Advice for Party needed

Posted on: Mon, 02/12/2007 - 8:30am
Sarahb's picture
Joined: 01/22/2007 - 09:00

I have a 3yo who was just diagnosed PA 3 weeks ago. Thanks to this board I have learned a lot and been able to adjust our diet and lifestyle very quickly.

We have been invited to a brunch on Sunday at a close friends house. She has a PA nephew and emailed me that she would coordinate the menu to accomidate DS's allergy. I trust her she is a super caring and careful person.

But I think I am going to tell her not to bother (except not serving nuts and making sure counters are clean, etc.) because I think I would be a nervous wreck if he was eating food that someone else prepared. Even if I gave her a list of safe products and reviewed the menu, etc. And I am thinking that it would be a great opportunity to help teach him that he can't eat the food that other people serve, even good friends - while he is with people who love and care about him and who "get it" too. This keeps the message to him simple and consistant. And I just don't want the hostess to have to go to a lot of trouble. But I really want to hear others thoughts on what if she serves a fruit salad...would it be too confusing for ds if I let him eat that?

Posted on: Mon, 02/12/2007 - 9:11am
kandomom's picture
Joined: 01/12/2006 - 09:00

My thoughts:
I think this is a good opportunity to model to your DS what to do in social situations.
Thank your friend for making the effort to provide safe food for your child- even though you aren't yet comfortable w/ your child eating food prepared by others. (This will eventually happen, at least for me it did). Make clear that you appreciate the effort and are fine w/ just having no nuts/peanuts in any of the food.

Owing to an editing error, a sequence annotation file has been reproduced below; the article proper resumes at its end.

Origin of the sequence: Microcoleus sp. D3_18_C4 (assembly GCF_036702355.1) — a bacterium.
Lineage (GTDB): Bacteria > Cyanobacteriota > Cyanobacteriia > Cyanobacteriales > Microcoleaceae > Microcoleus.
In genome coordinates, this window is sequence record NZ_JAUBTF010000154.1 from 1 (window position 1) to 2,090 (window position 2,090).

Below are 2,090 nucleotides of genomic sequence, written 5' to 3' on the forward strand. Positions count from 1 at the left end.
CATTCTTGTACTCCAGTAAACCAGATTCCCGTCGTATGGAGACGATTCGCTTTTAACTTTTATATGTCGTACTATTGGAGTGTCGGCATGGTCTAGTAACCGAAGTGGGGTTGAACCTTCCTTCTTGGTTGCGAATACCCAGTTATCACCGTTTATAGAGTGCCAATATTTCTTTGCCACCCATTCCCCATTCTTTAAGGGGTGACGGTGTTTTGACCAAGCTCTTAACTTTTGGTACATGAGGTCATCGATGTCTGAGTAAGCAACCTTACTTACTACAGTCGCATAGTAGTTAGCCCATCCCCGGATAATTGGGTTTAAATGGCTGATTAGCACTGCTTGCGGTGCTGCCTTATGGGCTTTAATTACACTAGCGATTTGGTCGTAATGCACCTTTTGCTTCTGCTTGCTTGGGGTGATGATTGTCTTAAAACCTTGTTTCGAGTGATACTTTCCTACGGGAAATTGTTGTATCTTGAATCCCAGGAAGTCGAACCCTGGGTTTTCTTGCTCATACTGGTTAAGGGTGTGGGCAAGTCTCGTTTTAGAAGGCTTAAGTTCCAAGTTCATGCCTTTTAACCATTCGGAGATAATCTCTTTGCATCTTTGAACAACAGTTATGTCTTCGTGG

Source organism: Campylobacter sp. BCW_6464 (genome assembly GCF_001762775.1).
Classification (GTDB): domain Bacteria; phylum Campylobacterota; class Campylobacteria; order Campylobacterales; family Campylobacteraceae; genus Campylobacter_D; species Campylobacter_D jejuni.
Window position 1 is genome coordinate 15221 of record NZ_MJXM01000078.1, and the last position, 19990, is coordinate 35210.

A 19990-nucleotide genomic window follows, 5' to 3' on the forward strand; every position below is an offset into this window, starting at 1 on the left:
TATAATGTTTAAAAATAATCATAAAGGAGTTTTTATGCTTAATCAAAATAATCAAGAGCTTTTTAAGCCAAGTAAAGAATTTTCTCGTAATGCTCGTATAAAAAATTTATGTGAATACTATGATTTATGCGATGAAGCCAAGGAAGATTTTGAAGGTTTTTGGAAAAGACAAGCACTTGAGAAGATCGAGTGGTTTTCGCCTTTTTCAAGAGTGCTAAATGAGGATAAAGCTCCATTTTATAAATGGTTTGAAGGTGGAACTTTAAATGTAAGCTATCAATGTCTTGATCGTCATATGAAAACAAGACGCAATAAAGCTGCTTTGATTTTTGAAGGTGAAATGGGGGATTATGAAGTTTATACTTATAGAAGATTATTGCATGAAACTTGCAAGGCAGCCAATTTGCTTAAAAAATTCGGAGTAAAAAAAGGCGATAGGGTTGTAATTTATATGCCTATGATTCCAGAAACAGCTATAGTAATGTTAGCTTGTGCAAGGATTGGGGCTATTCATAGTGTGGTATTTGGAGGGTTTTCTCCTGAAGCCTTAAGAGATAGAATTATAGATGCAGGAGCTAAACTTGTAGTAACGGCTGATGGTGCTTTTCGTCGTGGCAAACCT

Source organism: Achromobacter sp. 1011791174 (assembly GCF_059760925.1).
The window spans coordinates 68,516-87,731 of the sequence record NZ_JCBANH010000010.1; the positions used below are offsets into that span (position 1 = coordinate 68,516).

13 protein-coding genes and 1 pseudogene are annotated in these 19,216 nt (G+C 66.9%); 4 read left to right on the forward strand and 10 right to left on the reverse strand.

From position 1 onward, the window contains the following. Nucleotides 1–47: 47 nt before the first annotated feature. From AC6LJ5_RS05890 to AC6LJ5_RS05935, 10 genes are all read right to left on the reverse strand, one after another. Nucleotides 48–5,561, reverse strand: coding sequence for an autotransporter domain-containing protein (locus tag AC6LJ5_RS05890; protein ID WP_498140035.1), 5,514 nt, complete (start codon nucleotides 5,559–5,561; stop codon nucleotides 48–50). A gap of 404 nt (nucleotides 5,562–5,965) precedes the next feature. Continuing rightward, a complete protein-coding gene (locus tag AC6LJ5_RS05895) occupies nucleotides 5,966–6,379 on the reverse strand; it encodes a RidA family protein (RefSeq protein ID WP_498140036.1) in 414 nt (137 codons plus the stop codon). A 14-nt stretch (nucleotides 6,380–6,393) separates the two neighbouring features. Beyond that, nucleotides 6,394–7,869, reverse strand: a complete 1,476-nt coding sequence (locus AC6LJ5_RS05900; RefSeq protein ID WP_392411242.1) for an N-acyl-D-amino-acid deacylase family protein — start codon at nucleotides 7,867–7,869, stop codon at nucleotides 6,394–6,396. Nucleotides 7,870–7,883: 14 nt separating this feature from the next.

Tell your DS what your friend is doing, but let him know that you aren't comfortable w/ him eating the items, and tell him why. I.E. you are still learning about the allergy, you are still trying to decide what rules work etc.
He may not totally understand, but this is a learning experience for both of you, and he has to see how you handle the situation, so he will have a point of reference for the future.
Let him know it is wonderful that your friend is willing to do what she can to keep him safe.
Maybe you can bring a dish to share, that your son can eat, so he isn't eating something no one else is.
Perhaps after you talk to your friend about preventing cross contamination (good opportunity to educate her about this) you will feel OK to have your son eat the fruit. Of course you would be giving him permission to eat the food, that is different than him deciding to eat the food on his own. Make sure he knows that.
Managing PA does get 'easier' over time. You have a friend willing to learn and who wants to support you, how great is that?
Enjoy the brunch!

Posted on: Mon, 02/12/2007 - 9:15am
Lindajo's picture
Joined: 10/14/2003 - 09:00

She sounds like she knows about PA from her nephew but she's not dealing with it first hand. I feel the same way about other people's food. Especially if I don't know them very well. If they are my close friends, I'm OK with it. I think the fruit salad would be OK as long as their is no sauce on it. I usually let my DD have the fruit.
I never go to someone's house empty handed. Bring over a dessert or a dish (or both!) that you know your DS likes and is safe. If he eats both, he's probably set and wouldn't want to eat anything else. Also, I don't mind asking the host about labels to double check before letting my DD eat something.
Have a great time!

Posted on: Mon, 02/12/2007 - 9:51am
Carefulmom's picture
Joined: 01/03/2002 - 09:00

My dd had a reaction to a fruit drink prepared by someone else. I watched her make it. The ingredients were all fine. Clearly something wasn`t clean enough (knife, blender, cutting surface).